Friday, October 11, 2013

Absorbed Device Users Oblivious to Danger

Brandon Long (right) is among the many commuters using smartphones on the way to work on a Muni train stopping at San Francisco's Powell Street Station on Friday. Photo: Liz Hafalia, The Chronicle
Brandon Long (right) is among the many commuters using smartphones on the way to work on a Muni train stopping at San Francisco's Powell Street Station on Friday. Photo: Liz Hafalia, The Chronicle

SF Gate

A man standing on a crowded Muni train pulls out a .45-caliber pistol.
He raises the gun, pointing it across the aisle, before tucking it back against his side. He draws it out several more times, once using the hand holding the gun to wipe his nose. Dozens of passengers stand and sit just feet away - but none reacts.
Their eyes, focused on smartphones and tablets, don't lift until the gunman fires a bullet into the back of a San Francisco State student getting off the train.
Investigators say this scene was captured by a Muni camera on Sept. 23, the night Nikhom Thephakaysone, 30, allegedly killed 20-year-old Justin Valdez in an apparently random encounter.
For police and prosecutors, the details of the case were troubling - they believe the suspect had been out "hunting" for a stranger to kill - but so too was the train passengers' collective inattention to imminent danger.
"These weren't concealed movements - the gun is very clear," said District Attorney George Gascón. "These people are in very close proximity with him, and nobody sees this. They're just so engrossed, texting and reading and whatnot. They're completely oblivious of their surroundings."
The story goes on to mention that although cell-phone use can be such a distraction as to make people unsafe, there is another side of the coin.  Often crime is detected with the help of photos taken by smart phones and certainly many crimes are reported in a timely manner now that almost everyone has a device in their pocket.
What's your opinion? Does the new technology make us safer or more unsafe by often being oblivious to our surroundings.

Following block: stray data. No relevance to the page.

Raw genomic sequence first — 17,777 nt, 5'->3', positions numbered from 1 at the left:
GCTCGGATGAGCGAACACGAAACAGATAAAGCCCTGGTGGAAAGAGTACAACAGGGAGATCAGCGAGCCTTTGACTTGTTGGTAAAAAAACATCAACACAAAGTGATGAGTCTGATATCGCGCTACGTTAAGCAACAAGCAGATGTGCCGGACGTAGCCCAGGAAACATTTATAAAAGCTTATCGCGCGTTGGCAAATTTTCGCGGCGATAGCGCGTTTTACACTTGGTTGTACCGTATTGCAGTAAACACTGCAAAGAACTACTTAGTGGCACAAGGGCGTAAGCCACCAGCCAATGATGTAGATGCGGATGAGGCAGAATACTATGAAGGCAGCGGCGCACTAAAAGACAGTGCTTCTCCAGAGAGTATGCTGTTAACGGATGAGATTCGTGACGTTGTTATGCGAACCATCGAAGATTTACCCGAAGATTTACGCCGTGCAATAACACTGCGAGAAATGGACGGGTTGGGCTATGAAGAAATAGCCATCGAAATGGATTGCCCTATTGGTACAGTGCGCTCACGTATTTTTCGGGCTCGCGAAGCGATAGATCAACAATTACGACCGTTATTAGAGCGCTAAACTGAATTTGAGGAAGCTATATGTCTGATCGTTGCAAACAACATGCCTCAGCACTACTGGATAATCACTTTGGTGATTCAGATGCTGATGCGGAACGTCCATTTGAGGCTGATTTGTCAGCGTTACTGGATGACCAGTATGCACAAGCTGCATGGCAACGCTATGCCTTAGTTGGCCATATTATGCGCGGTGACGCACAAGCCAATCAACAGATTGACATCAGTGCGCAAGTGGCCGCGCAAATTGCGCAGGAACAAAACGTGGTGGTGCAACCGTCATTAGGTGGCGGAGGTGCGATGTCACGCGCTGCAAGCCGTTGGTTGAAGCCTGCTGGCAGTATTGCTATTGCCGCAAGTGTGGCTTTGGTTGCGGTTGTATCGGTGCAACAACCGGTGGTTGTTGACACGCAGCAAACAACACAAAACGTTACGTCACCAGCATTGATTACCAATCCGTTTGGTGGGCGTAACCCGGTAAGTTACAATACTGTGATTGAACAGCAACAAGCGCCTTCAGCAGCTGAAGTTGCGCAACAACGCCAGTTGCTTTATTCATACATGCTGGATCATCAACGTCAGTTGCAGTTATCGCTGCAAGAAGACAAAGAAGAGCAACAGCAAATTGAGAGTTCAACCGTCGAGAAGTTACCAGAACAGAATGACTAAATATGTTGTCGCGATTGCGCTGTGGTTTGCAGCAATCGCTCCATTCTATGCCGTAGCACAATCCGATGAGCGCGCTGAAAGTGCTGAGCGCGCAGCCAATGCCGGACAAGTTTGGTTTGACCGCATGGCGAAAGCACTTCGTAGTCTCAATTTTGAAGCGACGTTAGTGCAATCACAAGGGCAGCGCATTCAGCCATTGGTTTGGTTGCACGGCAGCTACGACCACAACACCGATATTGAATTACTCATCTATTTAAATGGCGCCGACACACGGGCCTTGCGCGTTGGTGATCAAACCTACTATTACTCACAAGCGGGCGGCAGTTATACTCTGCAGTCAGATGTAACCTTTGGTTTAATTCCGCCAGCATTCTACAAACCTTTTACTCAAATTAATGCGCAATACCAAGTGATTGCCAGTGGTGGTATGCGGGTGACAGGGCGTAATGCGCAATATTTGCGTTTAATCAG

How about gun owners?  How can they maintain their famous situational awareness while talking or texting on their phones?
Please leave a comment.


  1. They can do it the same way everyone else can--self discipline and training oneself to pay attention to one's surroundings.

    This technology, just like any other, is just a tool. It can be used for good to help report or solve a crime, or for ill by organizing criminal activity. It is more distracting with the sounds and all the pretty lights, but that just means that we need to put extra effort into not developing tunnel vision. Hopefully stories like this will shake folks up enough to put forth the effort.

    1. I don't know, T. You think gun carriers can safely use these devices in public as long as they're careful. I don't think so. I may have to start pushing for the proper legislation to protect us all for you guys with guns zonking out on your devices and becoming a liability instead of the asset you claim to be.

    2. Mikeb, typically, you take one type of behavior and generalize it to all people. If you look at the training for concealed carry, part of it includes the idea of not being oblivious to your surroundings.

      See, I could make an argument here that it's your side that creates this tunnel vision. You want people to be disarmed. Youspew vitriol against anyone who acts in self-defense. So why should anyone pay attention when there's nothing the person can do, anyway?

      But more than that, and here I'm speculating on the basis of people I've known and those whose writings I've read, those of us who carry know that we have to pay attention to what's going on around us. That comes from the training that I mentioned and also from the awareness that having a weapon with us demands. You live in a fantasy world in which we're all idiots, but that's simply not the case.

      As I said below, I don't bury myself in gadgets when I'm out in public. Part of that is because I just don't like the dinguses, but part comes from recognizing that it's best to be aware.

  2. 1. San Fransisco is one of the primary centers of gun control in this nation. This is an example of gun control failure.

    2. I do not wear earphones when I'm out in public, and I only use my phone if I'm in a situation where it's safe to do so and I just have to communicate with someone. Perhaps it's because I grew up before cell phones and i-Pods, but I don't feel the need to be in a virtual world when I'm out in the real world.

  3. This reminds you that if you see a gunsuck with a weapon you should immediately hit them with a large blunt object if they touch their weapon. Every gunsuck is a moment away from going berserk and killing people.

  4. Mike, we've talked before about how in some jurisdictions, its well nigh impossible to get a carry permit, and SF is one of those places.

    "San Francisco has long been stingy with the permits. The sheriff's office has awarded just one in the past 30 years - and it expired in 2008. Two residents have permits obtained through the Police Department, according to city records."

    1. I wasn't limiting my inquiries to San Francisco.